Did Rick Santorum Actually Win The Iowa Caucuses?

Jan 7, 2012 6:01pm

MANCHESTER, N.H. — A voter in a small southern Iowa county is claiming that an errant number “2″ typed by an official with the state Republican Party may have cost Rick Santorum a win in the Iowa caucuses.

But it may not matter at all.

Edward True, a resident of Appanoose County, filed an affidavit swearing that he personally observed vote counters in his precinct record two votes for Mitt Romney rather than the 22 reported by the Iowa GOP.

“I don’t think — I know for a certainty,” True said in an interview on Saturday with ABC News, “and my numbers have been confirmed by the precinct captain and the county chair as well.”

And the Republican county chairman, Lyle Brinegar, backed up True’s contention, telling the Des Moines Register that he was not disputing the two-vote figure for Romney.

“We stand by the figures that were presented by the Moulton precinct caucus,” Brinegar told the newspaper in a recent interview.

True, a supporter of presidential candidate Ron Paul, said that even though the incorrect count “could have been an honest mistake,” he wanted to correct the record.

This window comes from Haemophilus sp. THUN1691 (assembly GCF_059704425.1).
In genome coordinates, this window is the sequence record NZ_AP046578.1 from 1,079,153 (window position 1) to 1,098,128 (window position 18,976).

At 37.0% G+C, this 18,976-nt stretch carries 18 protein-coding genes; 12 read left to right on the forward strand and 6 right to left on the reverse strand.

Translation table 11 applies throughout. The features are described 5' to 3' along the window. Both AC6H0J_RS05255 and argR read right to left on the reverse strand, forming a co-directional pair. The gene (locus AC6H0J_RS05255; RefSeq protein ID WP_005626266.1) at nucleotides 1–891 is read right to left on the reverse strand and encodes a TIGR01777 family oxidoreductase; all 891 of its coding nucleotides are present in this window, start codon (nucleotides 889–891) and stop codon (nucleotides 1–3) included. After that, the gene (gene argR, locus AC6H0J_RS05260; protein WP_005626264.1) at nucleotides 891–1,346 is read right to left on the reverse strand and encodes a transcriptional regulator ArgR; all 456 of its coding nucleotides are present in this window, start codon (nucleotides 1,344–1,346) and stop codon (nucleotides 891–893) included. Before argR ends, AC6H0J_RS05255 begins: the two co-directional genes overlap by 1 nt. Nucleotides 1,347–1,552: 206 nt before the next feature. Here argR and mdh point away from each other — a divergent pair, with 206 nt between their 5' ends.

The self-employed handyman who lives in Moulton, Iowa watched precinct officials tally the ballots at the public library where he caucused on Tuesday night. True scrawled the vote totals on a piece of paper and wrote down two votes for Romney and 21 votes for Santorum.

(True posted photos of his affidavit and the piece of scratch paper he used to record the vote on his Facebook page.)

In the end, Romney prevailed over Santorum statewide by just eight votes out of the more than 122,000 cast. Representatives from both campaigns said they were awaiting official results from the Iowa Republican Party.

“Whether it’s eight votes or 80 votes, 2 votes or 20 votes, we consider it a win in Iowa,” said a top Santorum adviser Hogan Gidley.

Iowa GOP Chairman Matt Strawn declined to comment on the specific precinct vote total, but said in an interview with ABC News that “the result of Appanoose will not change the outcome of Tuesday’s vote.”

ABC News has learned that Republican officials in that county, which has a population of just over 12,000, have submitted all of the required paperwork to the state party as they work to certify the results, which could take up to two weeks but could also be completed sooner.

Strawn would not go beyond a statement he released earlier this week in which said he would “not respond to every rumor, innuendo or allegation during the two week process.”

You are using an outdated version of Internet Explorer. Please click here to upgrade your browser in order to comment.
blog comments powered by Disqus